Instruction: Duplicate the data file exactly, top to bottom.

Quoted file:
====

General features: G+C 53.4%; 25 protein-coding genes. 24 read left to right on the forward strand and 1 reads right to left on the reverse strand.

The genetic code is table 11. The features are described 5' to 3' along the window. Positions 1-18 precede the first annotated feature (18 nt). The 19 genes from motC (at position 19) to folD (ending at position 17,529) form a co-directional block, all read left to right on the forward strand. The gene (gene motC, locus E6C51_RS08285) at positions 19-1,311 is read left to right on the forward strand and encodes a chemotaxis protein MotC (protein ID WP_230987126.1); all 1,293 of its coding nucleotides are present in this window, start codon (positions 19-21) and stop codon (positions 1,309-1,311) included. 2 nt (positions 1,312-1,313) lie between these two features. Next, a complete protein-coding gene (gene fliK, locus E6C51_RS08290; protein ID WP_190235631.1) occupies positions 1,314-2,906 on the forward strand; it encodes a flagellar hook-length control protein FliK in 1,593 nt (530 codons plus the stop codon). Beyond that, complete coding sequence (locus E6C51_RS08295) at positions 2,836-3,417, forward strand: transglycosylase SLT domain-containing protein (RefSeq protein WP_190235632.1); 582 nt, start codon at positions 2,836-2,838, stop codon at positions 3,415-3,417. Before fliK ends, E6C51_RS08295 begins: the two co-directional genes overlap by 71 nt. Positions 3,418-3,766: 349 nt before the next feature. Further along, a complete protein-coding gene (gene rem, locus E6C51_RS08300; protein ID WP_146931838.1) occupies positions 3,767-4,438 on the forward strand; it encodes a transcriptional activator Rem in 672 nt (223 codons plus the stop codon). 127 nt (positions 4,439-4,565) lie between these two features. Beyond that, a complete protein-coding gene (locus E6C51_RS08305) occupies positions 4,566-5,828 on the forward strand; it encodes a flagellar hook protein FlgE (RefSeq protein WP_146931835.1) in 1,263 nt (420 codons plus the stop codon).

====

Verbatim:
General features: G+C 53.4%; 25 protein-coding genes. 24 read left to right on the forward strand and 1 reads right to left on the reverse strand.

The genetic code is table 11. The features are described 5' to 3' along the window. Positions 1-18 precede the first annotated feature (18 nt). The 19 genes from motC (at position 19) to folD (ending at position 17,529) form a co-directional block, all read left to right on the forward strand. The gene (gene motC, locus E6C51_RS08285) at positions 19-1,311 is read left to right on the forward strand and encodes a chemotaxis protein MotC (protein ID WP_230987126.1); all 1,293 of its coding nucleotides are present in this window, start codon (positions 19-21) and stop codon (positions 1,309-1,311) included. 2 nt (positions 1,312-1,313) lie between these two features. Next, a complete protein-coding gene (gene fliK, locus E6C51_RS08290; protein ID WP_190235631.1) occupies positions 1,314-2,906 on the forward strand; it encodes a flagellar hook-length control protein FliK in 1,593 nt (530 codons plus the stop codon). Beyond that, complete coding sequence (locus E6C51_RS08295) at positions 2,836-3,417, forward strand: transglycosylase SLT domain-containing protein (RefSeq protein WP_190235632.1); 582 nt, start codon at positions 2,836-2,838, stop codon at positions 3,415-3,417. Before fliK ends, E6C51_RS08295 begins: the two co-directional genes overlap by 71 nt. Positions 3,418-3,766: 349 nt before the next feature. Further along, a complete protein-coding gene (gene rem, locus E6C51_RS08300; protein ID WP_146931838.1) occupies positions 3,767-4,438 on the forward strand; it encodes a transcriptional activator Rem in 672 nt (223 codons plus the stop codon). 127 nt (positions 4,439-4,565) lie between these two features. Beyond that, a complete protein-coding gene (locus E6C51_RS08305) occupies positions 4,566-5,828 on the forward strand; it encodes a flagellar hook protein FlgE (RefSeq protein WP_146931835.1) in 1,263 nt (420 codons plus the stop codon).